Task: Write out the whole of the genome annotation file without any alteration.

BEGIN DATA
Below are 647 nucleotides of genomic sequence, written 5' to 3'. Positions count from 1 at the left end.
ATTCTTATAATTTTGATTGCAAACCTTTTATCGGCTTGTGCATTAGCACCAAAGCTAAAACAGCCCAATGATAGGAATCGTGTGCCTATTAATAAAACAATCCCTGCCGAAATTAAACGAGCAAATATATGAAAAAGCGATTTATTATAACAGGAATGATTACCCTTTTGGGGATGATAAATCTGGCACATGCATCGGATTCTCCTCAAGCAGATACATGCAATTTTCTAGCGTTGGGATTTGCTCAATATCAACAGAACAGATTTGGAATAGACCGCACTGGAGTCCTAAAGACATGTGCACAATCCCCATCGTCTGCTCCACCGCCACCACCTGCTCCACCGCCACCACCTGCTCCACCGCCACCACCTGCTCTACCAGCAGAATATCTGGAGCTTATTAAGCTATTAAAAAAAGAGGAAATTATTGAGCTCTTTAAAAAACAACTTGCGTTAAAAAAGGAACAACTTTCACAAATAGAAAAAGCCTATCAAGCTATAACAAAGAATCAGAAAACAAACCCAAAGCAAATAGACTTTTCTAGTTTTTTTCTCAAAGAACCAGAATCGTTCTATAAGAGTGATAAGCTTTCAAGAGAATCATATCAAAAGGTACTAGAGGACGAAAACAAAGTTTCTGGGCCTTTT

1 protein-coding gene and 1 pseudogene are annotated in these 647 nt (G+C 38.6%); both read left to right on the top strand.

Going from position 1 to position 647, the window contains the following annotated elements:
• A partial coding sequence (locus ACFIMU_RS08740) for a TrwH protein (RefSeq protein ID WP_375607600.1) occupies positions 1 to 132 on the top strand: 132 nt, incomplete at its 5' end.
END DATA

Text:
Below are 647 nucleotides of genomic sequence, written 5' to 3'. Positions count from 1 at the left end.
ATTCTTATAATTTTGATTGCAAACCTTTTATCGGCTTGTGCATTAGCACCAAAGCTAAAACAGCCCAATGATAGGAATCGTGTGCCTATTAATAAAACAATCCCTGCCGAAATTAAACGAGCAAATATATGAAAAAGCGATTTATTATAACAGGAATGATTACCCTTTTGGGGATGATAAATCTGGCACATGCATCGGATTCTCCTCAAGCAGATACATGCAATTTTCTAGCGTTGGGATTTGCTCAATATCAACAGAACAGATTTGGAATAGACCGCACTGGAGTCCTAAAGACATGTGCACAATCCCCATCGTCTGCTCCACCGCCACCACCTGCTCCACCGCCACCACCTGCTCCACCGCCACCACCTGCTCTACCAGCAGAATATCTGGAGCTTATTAAGCTATTAAAAAAAGAGGAAATTATTGAGCTCTTTAAAAAACAACTTGCGTTAAAAAAGGAACAACTTTCACAAATAGAAAAAGCCTATCAAGCTATAACAAAGAATCAGAAAACAAACCCAAAGCAAATAGACTTTTCTAGTTTTTTTCTCAAAGAACCAGAATCGTTCTATAAGAGTGATAAGCTTTCAAGAGAATCATATCAAAAGGTACTAGAGGACGAAAACAAAGTTTCTGGGCCTTTT

1 protein-coding gene and 1 pseudogene are annotated in these 647 nt (G+C 38.6%); both read left to right on the top strand.

Going from position 1 to position 647, the window contains the following annotated elements:
• A partial coding sequence (locus ACFIMU_RS08740) for a TrwH protein (RefSeq protein ID WP_375607600.1) occupies positions 1 to 132 on the top strand: 132 nt, incomplete at its 5' end.